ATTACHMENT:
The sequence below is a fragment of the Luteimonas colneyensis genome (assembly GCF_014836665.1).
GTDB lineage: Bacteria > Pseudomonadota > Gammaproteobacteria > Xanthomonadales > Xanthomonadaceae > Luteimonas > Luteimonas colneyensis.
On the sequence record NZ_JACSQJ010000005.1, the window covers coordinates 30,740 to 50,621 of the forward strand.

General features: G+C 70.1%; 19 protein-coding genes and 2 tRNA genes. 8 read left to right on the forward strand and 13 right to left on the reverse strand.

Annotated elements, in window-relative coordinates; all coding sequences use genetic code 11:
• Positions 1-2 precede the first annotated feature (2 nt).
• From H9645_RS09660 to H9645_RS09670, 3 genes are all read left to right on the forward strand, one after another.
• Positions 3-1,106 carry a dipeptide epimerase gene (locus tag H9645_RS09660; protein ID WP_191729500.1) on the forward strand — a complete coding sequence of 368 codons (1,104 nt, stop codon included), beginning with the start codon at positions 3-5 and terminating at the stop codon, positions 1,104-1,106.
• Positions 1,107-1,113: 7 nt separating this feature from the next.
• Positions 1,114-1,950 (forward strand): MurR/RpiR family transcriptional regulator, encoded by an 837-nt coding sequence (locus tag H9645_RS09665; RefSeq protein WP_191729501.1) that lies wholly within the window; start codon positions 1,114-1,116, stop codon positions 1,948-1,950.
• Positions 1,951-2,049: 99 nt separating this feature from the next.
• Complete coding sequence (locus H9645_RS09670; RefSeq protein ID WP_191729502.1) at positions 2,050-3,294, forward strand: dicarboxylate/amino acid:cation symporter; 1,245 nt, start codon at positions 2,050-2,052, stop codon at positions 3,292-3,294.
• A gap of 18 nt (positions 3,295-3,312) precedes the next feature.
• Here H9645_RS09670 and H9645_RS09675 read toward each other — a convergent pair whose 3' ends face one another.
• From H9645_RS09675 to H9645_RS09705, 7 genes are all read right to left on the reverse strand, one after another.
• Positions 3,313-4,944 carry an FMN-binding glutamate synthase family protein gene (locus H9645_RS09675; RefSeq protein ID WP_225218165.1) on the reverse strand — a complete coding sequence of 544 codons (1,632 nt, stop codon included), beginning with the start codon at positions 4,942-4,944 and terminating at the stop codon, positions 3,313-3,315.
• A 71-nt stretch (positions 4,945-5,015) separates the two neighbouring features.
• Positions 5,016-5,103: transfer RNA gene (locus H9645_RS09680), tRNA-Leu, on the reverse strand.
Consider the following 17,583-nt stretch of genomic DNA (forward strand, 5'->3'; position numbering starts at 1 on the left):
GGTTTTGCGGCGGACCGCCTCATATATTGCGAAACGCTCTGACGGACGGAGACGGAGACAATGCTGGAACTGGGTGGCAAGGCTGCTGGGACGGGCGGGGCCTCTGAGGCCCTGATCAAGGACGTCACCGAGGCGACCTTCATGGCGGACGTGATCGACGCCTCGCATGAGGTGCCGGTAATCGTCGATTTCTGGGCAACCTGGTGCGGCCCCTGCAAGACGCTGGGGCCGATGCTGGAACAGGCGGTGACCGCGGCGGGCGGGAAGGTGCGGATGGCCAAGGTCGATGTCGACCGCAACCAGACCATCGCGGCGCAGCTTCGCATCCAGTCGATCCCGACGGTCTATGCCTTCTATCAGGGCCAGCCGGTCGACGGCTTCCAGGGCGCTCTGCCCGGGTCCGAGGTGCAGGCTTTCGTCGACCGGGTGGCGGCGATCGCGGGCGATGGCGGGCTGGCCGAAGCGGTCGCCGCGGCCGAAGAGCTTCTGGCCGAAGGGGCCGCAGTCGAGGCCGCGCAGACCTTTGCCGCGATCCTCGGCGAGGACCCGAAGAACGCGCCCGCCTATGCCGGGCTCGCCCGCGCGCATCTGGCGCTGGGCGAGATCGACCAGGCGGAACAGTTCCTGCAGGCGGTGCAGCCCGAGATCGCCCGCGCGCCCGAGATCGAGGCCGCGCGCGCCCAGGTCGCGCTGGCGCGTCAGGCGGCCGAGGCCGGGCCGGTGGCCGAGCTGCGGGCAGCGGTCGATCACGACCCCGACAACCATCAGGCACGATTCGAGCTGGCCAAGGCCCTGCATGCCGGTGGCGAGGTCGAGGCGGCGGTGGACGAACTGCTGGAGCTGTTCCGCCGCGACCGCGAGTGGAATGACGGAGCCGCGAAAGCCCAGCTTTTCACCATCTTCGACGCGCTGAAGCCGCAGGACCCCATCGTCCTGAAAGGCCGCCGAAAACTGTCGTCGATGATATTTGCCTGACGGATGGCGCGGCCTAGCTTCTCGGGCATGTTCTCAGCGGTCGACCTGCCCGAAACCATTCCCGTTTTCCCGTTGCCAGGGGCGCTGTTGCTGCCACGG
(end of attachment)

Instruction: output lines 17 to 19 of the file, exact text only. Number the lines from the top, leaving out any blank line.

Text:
• A 71-nt stretch (positions 4,945-5,015) separates the two neighbouring features.
• Positions 5,016-5,103: transfer RNA gene (locus H9645_RS09680), tRNA-Leu, on the reverse strand.
Consider the following 17,583-nt stretch of genomic DNA (forward strand, 5'->3'; position numbering starts at 1 on the left):